FARMINGTON — In 1967, the Vietnam War, miniskirts and space travel were on the minds of eighth-grade students at Hermosa Middle School in Farmington. Forty-seven years ago, the eighth graders mentioned those topics in letters they wrote to future students. Lola Delaney, the school's librarian, recently found the letters while cleaning the school's library.
"I can relate to everything in here because I was their age when this was done," she said.
Delaney was cleaning Hermosa Middle School's library a few months ago in preparation for the school's temporary relocation to the old Tibbetts Middle School while crews renovate and expand Hermosa.
She remembers seeing the cardboard magazine storage box with the letters before, but she pushed it to the side. But the move prompted her to go through everything, including the box.
On the day Delaney discovered the letters, she found a letter at the top of the stack that read "to a student in 1987." She's not sure if students from 1987 ever received the letters written by students 20 years before.
Delaney shared the 31 letters — all dated in April 1967 — with students in the middle school's National Junior Honor Society and the club's sponsor, Brianne Haskill.
"I thought this group of kids is the type of kids that will really appreciate this," Haskill said.
Holly Woodside, an eighth-grader at Hermosa, said her favorite letter is one written by Holly Smith, who states she will be "your guide to the past."
"I love how she included lots of stuff about her favorite bands and fashion," Woodside said, adding those are the kinds of things she would have included, too.
Every year, Hermosa Middle School hosts a celebration for high school seniors who attended the school. As sixth graders, Hermosa students create time capsules, and the school returns them to the students when they graduate high school.
This year, the school is inviting members of the Hermosa Class of 1967 who wrote the letters to come to the event, which will be at 3:45 p.m. May 19 at the school.
Woodside and Rachel Carlson, another eighth grade, organized the letters in a binder so attendees can look through them.
"They talk about the invention of the miniskirt a lot," Carlson said.
The students in 1967 described the miniskirt as two inches above the knee. Area schools, though, banned miniskirts, as well as hair curlers. One of the 1967 letter writers included an article from The Daily Times about Bloomfield High School's dress code, which stated girls were not allowed to wear pants.
"Cars back then only cost $2,000," Carlson said, pointing to an ad one of the boys included for a Corvette.
Several students also wrote about the culture at the time and current events, including the assassination of President John F. Kennedy on Nov. 22, 1963,.
"There are a lot of articles on the JFK assassination and the legacy that they thought he'd leave behind," Woodside said.
Another common theme was war, and many students included articles and pictures from the Vietnam War, which started in December 1956 and continued until April 1975.
"This year the Viet Nam [sic] War is in full swing," Debbie Boyd wrote in her letter. "Although we have not officially declared war, our boys are fighting to keep freedom alive. Freedom is a special thing and should not be taken for granted."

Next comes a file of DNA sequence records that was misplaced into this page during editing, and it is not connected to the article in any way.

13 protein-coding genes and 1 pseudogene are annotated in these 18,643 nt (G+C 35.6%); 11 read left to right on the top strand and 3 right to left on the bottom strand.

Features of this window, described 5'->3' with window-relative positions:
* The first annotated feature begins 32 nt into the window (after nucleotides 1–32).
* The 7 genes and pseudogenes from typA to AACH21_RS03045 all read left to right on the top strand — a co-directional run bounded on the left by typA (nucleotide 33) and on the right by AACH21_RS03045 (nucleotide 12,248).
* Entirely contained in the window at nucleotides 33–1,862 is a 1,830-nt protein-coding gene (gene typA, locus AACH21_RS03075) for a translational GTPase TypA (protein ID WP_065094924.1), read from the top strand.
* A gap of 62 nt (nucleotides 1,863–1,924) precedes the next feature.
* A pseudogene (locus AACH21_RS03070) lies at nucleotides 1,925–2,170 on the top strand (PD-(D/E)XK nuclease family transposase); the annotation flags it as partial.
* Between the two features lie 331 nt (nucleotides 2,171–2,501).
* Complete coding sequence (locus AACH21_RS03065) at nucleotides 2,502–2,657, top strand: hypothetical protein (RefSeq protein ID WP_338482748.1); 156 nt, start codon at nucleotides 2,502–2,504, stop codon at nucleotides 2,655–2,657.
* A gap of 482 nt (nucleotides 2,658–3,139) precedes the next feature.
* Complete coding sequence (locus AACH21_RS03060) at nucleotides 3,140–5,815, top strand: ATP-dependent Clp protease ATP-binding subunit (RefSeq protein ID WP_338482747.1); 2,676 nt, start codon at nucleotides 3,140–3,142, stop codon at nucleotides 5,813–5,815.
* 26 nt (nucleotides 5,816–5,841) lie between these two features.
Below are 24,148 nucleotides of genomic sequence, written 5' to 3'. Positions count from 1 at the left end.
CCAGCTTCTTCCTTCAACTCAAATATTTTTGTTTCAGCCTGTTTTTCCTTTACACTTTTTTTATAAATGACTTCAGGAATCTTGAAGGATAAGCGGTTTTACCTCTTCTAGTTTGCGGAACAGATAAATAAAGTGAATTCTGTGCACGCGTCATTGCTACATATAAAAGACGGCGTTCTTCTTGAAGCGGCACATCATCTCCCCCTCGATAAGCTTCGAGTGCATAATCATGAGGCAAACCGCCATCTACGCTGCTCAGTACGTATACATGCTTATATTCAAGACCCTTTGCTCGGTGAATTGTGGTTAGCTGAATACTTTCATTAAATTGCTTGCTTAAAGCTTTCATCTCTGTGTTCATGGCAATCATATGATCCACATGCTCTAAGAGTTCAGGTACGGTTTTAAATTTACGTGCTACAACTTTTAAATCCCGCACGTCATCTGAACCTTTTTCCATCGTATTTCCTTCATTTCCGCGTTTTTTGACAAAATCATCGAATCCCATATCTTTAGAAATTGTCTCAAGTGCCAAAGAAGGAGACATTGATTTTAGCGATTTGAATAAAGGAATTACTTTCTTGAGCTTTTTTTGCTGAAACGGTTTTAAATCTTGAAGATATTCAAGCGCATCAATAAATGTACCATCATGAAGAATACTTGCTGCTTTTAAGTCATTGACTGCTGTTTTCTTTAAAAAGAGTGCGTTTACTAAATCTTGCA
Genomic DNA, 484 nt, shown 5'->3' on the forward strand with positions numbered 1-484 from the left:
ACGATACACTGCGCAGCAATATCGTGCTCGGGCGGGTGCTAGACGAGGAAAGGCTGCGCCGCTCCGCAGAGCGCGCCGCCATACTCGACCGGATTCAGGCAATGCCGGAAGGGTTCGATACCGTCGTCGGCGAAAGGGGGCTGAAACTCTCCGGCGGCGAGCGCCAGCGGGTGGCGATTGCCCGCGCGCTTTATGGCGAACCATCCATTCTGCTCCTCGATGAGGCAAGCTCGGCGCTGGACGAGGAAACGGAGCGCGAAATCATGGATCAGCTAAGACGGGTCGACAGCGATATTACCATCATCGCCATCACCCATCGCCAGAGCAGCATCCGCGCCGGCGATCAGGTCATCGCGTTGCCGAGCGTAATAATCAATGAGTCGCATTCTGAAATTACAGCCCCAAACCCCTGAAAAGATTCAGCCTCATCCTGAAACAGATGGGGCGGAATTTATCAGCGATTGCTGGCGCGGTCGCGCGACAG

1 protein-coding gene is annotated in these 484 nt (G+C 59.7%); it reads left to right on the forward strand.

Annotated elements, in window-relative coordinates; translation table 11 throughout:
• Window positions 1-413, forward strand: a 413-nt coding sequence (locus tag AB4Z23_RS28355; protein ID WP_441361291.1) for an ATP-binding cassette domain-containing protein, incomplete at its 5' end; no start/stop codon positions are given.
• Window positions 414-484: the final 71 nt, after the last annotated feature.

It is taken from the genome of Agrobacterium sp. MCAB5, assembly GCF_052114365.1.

Jonathan Alfred Clawson Redford
Others, like Gene Bridgford, wrote about the civil rights movement in the 1950s and 1960s.
"Negros are looked down upon in the southeastern states and demonstrations and riots are frequently heard of," he wrote. "I am not against the Negro and I feel that the whites are wrong in looking down upon the Negro."
Dane McNeil wrote in his letter that the assignment was given to students in Mrs. Ogden's English class by her student teacher, Mrs. Jaramillo.
Alma Ogden became Hermosa Middle School's librarian in 1987, but Delaney and Haskill don't know if she ever gave the letters to the Class of 1987 or if the Class of 1967 received any letters in response.
McNeil explained in his letter he was a member of a band called the Points of Interest that played for several dances and made "pretty good money from it for a while."
"The Beatles were the top singing group for about three years and I don't even know if you have ever heard of them," he said.
He added that other groups like The Rolling Stones, The Byrds and The Yardbirds had a "really groovy sound."
McNeil, who lived on 30th Street in Farmington, said he could see the airport from his backyard. He added that Farmington was a town of 30,000 people.
His father was the terminal manager for Garrett Freightlines Inc., and, in 1967, the truck workers were on strike.
"We don't know what is going to come of it, but we hope it will be cleared up soon," he wrote. "We've been getting calls on the telephone all day from men who want to know if they are going to be working or not. The Teamsterss [sic] Union is the one that has gone on strike for higher wages I guess. It's all kind of mixed up right now."
One of the letters included an article detailing what life would be like in the 21st century. The article mentioned housewives making menus on computers and ordering food via computers.
"They still thought we would just be housewives," Woodside said with a laugh.
Haskill, who teaches English, was impressed by the students' writing.
"What I really loved about these letters was the handwriting was impeccable," Haskill said.
As they put together the binder, Woodside and Carlson read through the letters and articles.
"We did definitely learn a lot from this," Woodside said.
Often, she shared the information with her dad, who filled in the gaps with background and history.
Carlson said she was shocked to learn about the Vietnam War.
"When you see the articles from the Vietnam War, yeah, it really was terrible," she said.